This report from Packaged Facts covers the booming organic market as it expands into the mainstream and gains increased public awareness. With the implementation of new federal organic standards by the USDA, the way is paved for the organic market's phenomenal growth to continue. The report covers the market size and composition, important trends, and projections for future growth. A breakdown of distribution and retail strategies documents the variety of choices organic producers have in bringing products to market. The marketer section offers a guide to recent acquisitions and mergers and in-depth competitive profiles of important players. Competitive focus segments cover dairy; soy; fresh produce; snacks, candy and convenience foods; frozen foods; packaged groceries; refrigerated foods; and bulk markets, as well as the newly defined organic meat market. A consumer analysis gives form to the receiving end of the organic market, detailing the trends and concerns that move people to buy organic, and documenting consumer preferences. Sections on associations and regulators spotlight the factors affecting production. The information contained in this report will help players in the organic arena make informed decisions to compete successfully in this exciting market.
New Standards for Organic Foods Will Cause Sales and Consumer Understanding to Soar
NEW YORK, NY – (October 24, 2000) – MarketResearch.com announced today the release of a new study “The U.S. Organic Food Market”, by Packaged Facts. Predicting the rise of organic sales, this study attributes part of the projected $12 billion market increase to new industry standards proposed by the USDA. Prompted by consumer backlash to hormone use, genetic engineering and irradiation, the USDA intends these federal regulations to define “organic” and enable this segment to become a nationally recognized part of the food and beverage industry. This new legislation will also validate organics in the minds of consumers, propel sales and instigate an overseas market.
“European countries currently ban specific American products because of uncertain genetic content," said Claire Madden, VP of Marketing at MarketResearch.com. “U.S. farmers have lost an estimated $200 million in annual sales because of this ban. With the new standards, U.S. products will meet European guidelines and, hopefully, open a new avenue for sales.”
The use of recombinant Bovine Growth Hormone (rBGH), a synthetic growth hormone which increases the production of milk in cattle, will be forbidden by the new legislation. Use of this hormone has proven to cause mammary infections in cows and resulted in depressed milk prices. Although other controversial issues still remain, the new USDA regulations address most of the serious concerns and should be law by end of 2000.
Scope and Methodology
This report covers foods and beverages that contain or are made wholly of ingredients defined as “organic” and that are sold at retail through such outlets as natural food stores, natural food supermarkets, and conventional supermarkets, as well as farmers’ markets and mail order. The report focuses on products that are labeled as organic. Organic products are not limited to traditional health or natural foods. Almost any category of food product available to consumers may be grown or produced in accordance with organic standards and labeled by organic certifiers. Snacks, poultry and meat, beer, wine, and coffee can all be found in organic versions alongside more traditional categories like produce and packaged foods.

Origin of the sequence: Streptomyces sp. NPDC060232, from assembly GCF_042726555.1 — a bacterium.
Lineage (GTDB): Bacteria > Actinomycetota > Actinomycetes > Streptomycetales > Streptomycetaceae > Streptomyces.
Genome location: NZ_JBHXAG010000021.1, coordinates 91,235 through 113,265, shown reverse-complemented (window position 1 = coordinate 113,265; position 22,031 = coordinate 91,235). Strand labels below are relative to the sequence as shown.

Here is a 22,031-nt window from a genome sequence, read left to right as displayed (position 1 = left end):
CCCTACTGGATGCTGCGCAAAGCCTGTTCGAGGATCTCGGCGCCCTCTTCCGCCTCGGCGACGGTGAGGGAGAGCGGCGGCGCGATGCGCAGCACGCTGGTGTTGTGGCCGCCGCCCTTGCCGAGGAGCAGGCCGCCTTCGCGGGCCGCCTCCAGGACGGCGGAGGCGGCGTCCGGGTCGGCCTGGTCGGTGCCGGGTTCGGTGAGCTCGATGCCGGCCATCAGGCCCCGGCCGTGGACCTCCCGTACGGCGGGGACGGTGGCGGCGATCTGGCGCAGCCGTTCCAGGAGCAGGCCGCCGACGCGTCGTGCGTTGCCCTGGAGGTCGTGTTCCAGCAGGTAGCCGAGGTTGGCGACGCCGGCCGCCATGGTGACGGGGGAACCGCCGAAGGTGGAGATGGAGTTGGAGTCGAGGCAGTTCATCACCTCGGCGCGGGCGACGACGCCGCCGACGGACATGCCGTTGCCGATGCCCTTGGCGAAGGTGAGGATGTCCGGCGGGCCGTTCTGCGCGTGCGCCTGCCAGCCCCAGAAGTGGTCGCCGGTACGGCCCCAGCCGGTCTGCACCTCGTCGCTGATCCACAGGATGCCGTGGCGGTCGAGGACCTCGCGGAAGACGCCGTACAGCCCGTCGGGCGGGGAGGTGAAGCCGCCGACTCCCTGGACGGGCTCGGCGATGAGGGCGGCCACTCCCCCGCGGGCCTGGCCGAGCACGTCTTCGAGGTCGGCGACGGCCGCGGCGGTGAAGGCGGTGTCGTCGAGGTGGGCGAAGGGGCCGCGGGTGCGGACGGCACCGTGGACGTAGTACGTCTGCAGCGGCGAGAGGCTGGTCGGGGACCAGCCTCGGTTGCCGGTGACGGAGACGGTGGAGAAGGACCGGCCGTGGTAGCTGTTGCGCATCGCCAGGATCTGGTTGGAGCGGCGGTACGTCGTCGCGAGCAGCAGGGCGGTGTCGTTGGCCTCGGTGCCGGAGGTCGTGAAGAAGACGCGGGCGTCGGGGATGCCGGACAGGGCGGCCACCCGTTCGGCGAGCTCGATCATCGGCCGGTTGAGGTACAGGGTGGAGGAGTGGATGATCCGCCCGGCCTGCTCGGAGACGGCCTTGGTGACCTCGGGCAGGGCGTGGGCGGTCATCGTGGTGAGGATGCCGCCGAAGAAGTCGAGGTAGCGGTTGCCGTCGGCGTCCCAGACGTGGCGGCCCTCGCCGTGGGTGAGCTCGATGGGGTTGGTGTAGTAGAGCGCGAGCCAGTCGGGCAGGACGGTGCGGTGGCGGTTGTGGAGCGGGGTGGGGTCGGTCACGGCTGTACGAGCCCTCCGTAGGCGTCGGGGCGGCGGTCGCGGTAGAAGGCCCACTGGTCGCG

The information contained in this report was obtained from both primary and secondary research. Primary research entailed an in-depth, on-site examination of the or-ganic food market through store visits and interviews with marketers to obtain information on marketing, merchandising, and new product trends. Secondary research entailed data gathered from sources such as trade and consumer publications, newspapers, government reports, financial reports, company literature, and corporate annual reports. Revenues and revenue growth rates are based on secondary research confirmed through primary interviews with professional organizations, trade publications, and major players in the market.
In estimating total retail sales and sales growth for organic foods, Packaged Facts has relied on data published by trade magazines such as Nutrition Business Journal, Natural Foods Merchandiser, Whole Foods, and Organic & Natural News, supplemented by interviews with the Organic Trade Association, marketers, retailers, and other trade sources.
The consumer demographic information in this report is derived from data compiled from various sources including the Food Marketing Institute, The Natural Marketing Institute, and The Hartman Group. Other data sources for consumer demographics include the 2000 survey by Whole Foods magazine of readers of Better Nu-trition, a health-oriented consumer publication with more than 470,000 copies distributed to more than 1,400 health and natural product stores in all 50 states.
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